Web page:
National clinical study

ISCOLIM: Improving Survival of Colo-rectal Liver Metastases by RFA-mediated Immuno-stimulation

We will explore the use of ctDNA as a biomarker for prediction of incipient recurrence. The assessment will be made both at milestone time-points and by serial analysis. We will explore if ctDNA can detect recurrence before standard-of-care CT-imaging. We will explore if ctDNA can help guide clinical decision making at time-points where the CT-imaging results are indeterminate, which is the case in approximately 20% of all CT-scans. NCT04798898

The project received funding in 2022

Principal Investigator (PI)


Frank Viborg Mortensen
Frank Viborg MortensenProfessor, Consultant Surgeon
Department of Surgery, Section for HPB Surgery, Aarhus University Hospital
PhD student
Andrea Lund
Andrea LundMD, PhD student
Department of Surgery, Aarhus University Hospital


Copenhagen University Hospital (Rigshospitalet)

Aarhus Univeristy Hospital

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Patient enrollment


fas fa-virus

Liver metastases

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Prospective observational

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Each year 1,600 Danish individuals are diagnosed with colorectal cancer liver metastases (CRLM). Patients with non-resectable metastases have a relative 5-year survival rate of only 14%. Curatively intended resection of CRC liver metastases (CRLM) can increase survival by up to 40%. In Denmark curatively intended CRLM resection is performed on ~25% of CRLM patients, these are the patients with oligo-metastatic disease, who are fit for surgery, and for which at least 30% of the liver parenchyma can be preserved after resection. While CRLM resection remains state-of-the-art for treatment of CRLM, the risk of relapse remains high, with nearly 50% recurring within two years.

Efficient post-operative surveillance may enable early detection of recurrence when the recurrence lesion is still treatable. This may improve survival as repeated surgery has been documented to be an effective treatment for both liver and lung recurrences after CRLM resection. Unfortunately, evidence is lacking to guide the design of an efficient surveillance strategy for CRLM-resected patients. Consequently, international consensus for post-CRLM-resection surveillance is limited. Generally, surveillance programs include computed tomography (CT) and carcinoembryonic antigen (CEA) assessment, but surveillance intensity varies between programs. Given the paucity of evidence and international consensus, studies addressing CRLM surveillance are critically needed.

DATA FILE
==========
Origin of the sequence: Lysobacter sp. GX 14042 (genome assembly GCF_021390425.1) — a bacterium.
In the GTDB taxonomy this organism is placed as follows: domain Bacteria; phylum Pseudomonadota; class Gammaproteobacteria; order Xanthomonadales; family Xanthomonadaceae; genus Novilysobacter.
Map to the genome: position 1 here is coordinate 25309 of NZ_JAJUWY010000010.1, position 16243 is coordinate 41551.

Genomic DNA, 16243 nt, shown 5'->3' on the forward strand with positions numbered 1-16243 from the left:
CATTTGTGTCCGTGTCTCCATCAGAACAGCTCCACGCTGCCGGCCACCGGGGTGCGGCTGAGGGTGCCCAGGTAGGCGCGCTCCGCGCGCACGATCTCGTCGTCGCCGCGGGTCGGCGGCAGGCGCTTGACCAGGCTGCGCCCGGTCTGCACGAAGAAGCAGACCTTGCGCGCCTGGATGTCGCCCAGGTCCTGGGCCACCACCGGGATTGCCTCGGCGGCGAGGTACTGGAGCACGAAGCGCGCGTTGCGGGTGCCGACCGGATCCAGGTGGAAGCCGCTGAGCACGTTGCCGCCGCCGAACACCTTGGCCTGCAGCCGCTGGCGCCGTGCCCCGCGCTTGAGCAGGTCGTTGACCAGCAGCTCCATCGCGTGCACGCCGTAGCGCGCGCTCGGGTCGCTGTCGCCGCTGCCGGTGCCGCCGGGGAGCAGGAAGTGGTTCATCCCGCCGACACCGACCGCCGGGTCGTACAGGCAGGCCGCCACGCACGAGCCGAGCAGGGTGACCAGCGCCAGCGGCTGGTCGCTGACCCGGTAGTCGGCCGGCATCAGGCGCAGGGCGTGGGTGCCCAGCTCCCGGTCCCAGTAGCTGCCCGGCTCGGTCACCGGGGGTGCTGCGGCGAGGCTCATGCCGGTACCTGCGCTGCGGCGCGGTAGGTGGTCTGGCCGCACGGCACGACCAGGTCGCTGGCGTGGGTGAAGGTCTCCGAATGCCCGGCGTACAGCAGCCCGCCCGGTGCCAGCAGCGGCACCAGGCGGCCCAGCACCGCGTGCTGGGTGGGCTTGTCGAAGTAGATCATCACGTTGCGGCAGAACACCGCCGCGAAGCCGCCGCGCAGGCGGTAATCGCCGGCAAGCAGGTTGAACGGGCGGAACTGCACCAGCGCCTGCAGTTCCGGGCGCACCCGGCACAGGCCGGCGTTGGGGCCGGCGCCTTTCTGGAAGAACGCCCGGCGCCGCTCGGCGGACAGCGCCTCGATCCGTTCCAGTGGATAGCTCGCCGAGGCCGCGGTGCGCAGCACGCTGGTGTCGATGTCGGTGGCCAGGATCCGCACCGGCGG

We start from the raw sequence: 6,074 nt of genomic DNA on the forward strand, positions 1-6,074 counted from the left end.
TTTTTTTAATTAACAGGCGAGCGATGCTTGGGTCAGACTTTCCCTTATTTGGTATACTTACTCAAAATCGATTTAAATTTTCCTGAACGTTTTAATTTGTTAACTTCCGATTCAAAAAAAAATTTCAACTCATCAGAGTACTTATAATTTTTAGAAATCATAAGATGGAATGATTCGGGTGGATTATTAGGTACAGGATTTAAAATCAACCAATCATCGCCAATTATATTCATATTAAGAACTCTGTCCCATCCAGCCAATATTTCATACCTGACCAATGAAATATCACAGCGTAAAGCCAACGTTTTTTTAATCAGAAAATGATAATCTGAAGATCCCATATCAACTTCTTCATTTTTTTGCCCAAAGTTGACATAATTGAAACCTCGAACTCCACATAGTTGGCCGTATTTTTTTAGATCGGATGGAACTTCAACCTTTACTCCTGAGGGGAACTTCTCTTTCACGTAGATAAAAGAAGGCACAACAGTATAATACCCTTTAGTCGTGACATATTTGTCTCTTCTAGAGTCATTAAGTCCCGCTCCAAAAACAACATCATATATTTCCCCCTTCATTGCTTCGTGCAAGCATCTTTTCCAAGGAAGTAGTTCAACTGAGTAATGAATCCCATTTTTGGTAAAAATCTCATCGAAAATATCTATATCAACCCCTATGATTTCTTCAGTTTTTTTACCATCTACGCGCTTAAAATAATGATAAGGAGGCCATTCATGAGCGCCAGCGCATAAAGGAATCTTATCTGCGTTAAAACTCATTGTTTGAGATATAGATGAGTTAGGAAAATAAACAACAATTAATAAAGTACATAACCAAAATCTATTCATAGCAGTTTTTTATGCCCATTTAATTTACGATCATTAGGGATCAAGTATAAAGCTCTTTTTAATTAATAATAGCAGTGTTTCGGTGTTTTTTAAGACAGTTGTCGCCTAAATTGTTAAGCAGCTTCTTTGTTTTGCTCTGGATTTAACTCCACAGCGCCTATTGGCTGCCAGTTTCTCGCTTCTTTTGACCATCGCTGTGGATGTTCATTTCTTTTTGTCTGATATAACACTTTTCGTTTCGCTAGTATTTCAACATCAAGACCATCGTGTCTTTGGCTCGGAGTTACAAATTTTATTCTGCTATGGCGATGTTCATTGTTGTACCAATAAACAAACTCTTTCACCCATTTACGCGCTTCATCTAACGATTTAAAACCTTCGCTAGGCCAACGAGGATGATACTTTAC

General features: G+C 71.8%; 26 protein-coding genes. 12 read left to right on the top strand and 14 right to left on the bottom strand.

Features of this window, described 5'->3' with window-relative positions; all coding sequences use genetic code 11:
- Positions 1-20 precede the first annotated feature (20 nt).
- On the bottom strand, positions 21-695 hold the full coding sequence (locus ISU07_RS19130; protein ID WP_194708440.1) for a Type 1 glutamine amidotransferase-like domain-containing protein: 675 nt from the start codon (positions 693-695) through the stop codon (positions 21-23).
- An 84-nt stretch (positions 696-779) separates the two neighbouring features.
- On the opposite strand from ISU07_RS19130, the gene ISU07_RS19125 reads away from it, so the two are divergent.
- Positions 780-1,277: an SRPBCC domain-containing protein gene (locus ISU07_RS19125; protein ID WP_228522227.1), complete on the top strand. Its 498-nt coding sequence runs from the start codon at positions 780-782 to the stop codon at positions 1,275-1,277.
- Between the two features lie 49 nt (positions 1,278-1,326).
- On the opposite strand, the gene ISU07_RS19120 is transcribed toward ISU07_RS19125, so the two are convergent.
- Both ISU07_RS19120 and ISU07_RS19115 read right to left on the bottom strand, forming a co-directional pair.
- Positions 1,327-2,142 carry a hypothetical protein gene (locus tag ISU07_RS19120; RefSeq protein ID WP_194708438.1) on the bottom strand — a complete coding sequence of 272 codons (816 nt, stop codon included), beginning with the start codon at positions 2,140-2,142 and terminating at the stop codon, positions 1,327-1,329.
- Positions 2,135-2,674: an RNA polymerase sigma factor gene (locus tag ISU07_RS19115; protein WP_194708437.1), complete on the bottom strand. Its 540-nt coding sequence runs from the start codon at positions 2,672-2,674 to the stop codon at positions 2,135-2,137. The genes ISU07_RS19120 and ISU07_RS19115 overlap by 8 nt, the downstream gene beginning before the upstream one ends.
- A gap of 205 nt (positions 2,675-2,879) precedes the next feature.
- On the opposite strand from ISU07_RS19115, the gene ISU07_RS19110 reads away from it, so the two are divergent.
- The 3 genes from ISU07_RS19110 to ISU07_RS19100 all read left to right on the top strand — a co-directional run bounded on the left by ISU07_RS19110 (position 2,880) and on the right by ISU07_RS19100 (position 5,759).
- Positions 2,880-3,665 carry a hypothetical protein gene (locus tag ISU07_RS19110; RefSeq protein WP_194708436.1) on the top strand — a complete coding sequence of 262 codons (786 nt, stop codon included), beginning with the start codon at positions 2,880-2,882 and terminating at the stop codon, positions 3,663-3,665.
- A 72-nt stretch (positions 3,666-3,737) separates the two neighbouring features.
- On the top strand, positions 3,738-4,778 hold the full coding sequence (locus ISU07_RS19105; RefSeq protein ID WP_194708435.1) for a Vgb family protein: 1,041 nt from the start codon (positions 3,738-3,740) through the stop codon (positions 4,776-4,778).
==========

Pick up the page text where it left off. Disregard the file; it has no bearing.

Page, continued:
Non-invasive, serial analysis for circulating tumor DNA (ctDNA) has emerged as a promising tool for post-surgery surveillance of CRLM. We have recently demonstrated some of the many potential benefits of adding a ctDNA test, such as the tumor agnostic DNA methylation test, TriMeth, to the existing CRLM surveillance program. However, additional evidence is needed before implementation.

Here we propose to assess the clinical pertinence of implementing serial TriMeth ctDNA analysis in future CRLM surveillance programs, by performing observational TriMeth follow-up in a large protocolled prospective CRLM follow-up study, within the framework of the Danish randomized trial “ISCOLIM”.

We will explore the prognostic power of TriMeth at landmark time-points (post-surgery and post adjuvant chemotherapy (ACT)), and if serial TriMeth can detect CRLM recurrence before standard-of-care CT imaging, and whether TriMeth can help guide clinical decision making at time-points where the CT-imaging results are indeterminate (~20% of all CT-scans).

The perspective of the study is improved surveillance, better postoperative risk stratification, earlier detection of recurrence, improved risk assessment at indeterminate CT-scans, and earlier and more effective treatment of CRLM recurrence.



Science Center Skejby, MOMA
Brendstrupgårdsvej 21, build. A
8200 Aarhus N